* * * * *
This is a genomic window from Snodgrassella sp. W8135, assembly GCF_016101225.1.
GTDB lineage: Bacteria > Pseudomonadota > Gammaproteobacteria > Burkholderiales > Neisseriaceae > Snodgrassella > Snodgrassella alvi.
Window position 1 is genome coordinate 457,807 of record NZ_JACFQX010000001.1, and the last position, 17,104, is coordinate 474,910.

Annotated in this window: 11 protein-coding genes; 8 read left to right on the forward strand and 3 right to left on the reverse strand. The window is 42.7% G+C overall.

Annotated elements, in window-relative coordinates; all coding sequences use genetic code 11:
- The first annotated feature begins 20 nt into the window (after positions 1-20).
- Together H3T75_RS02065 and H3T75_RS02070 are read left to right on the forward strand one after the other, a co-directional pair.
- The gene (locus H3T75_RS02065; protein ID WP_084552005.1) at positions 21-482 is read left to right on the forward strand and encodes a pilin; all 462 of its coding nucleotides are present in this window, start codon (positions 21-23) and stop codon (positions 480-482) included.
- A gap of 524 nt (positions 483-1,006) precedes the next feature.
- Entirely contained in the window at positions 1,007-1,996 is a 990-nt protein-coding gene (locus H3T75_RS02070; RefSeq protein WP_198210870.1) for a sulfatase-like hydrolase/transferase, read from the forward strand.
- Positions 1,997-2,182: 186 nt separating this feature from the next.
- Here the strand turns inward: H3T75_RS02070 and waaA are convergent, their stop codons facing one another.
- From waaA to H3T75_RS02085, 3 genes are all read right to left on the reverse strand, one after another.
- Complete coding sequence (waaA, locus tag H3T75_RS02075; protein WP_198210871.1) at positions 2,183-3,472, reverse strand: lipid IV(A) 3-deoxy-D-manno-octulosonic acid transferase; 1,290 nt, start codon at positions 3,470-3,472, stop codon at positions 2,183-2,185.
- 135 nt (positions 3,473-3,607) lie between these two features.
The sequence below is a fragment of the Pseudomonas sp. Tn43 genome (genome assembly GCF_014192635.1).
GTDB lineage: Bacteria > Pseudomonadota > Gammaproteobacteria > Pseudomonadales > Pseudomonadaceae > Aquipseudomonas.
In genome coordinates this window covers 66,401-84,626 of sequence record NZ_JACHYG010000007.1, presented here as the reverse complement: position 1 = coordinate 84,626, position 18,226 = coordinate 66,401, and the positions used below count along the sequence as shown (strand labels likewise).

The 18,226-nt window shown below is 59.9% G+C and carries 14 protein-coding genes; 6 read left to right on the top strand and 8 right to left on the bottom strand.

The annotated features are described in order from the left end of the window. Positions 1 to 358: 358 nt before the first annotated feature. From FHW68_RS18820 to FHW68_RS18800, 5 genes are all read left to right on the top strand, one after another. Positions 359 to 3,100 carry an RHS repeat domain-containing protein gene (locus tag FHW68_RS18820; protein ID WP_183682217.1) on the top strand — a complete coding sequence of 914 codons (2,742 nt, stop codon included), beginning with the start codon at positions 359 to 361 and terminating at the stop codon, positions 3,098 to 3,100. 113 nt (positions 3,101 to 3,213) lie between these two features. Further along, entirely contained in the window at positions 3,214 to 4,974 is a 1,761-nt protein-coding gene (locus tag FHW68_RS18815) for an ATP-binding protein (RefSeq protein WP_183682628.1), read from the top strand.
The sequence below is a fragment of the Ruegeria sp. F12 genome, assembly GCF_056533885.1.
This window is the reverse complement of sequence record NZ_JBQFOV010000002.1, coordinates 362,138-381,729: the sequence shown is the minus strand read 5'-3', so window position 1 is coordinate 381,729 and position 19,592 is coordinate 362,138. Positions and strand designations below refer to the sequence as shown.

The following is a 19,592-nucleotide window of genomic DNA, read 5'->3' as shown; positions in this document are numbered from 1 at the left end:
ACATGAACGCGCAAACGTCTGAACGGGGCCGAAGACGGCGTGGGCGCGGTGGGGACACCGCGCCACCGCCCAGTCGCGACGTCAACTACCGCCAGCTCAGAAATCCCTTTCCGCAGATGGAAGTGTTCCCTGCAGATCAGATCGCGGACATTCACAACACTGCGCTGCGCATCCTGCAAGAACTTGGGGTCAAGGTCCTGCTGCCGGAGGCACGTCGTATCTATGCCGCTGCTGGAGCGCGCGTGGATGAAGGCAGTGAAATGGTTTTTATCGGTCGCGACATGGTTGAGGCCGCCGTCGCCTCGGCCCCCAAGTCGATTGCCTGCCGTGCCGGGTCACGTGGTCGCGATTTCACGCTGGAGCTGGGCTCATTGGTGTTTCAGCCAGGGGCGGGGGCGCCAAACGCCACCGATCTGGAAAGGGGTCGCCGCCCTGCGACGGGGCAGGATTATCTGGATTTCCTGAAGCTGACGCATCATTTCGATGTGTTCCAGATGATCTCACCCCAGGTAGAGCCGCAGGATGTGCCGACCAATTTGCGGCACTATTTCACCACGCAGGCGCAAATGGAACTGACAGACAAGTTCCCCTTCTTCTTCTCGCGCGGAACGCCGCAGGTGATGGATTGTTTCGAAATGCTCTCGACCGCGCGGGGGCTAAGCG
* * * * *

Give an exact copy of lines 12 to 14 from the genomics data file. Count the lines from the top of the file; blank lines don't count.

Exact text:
- Here the strand turns inward: H3T75_RS02070 and waaA are convergent, their stop codons facing one another.
- From waaA to H3T75_RS02085, 3 genes are all read right to left on the reverse strand, one after another.
- Complete coding sequence (waaA, locus tag H3T75_RS02075; protein WP_198210871.1) at positions 2,183-3,472, reverse strand: lipid IV(A) 3-deoxy-D-manno-octulosonic acid transferase; 1,290 nt, start codon at positions 3,470-3,472, stop codon at positions 2,183-2,185.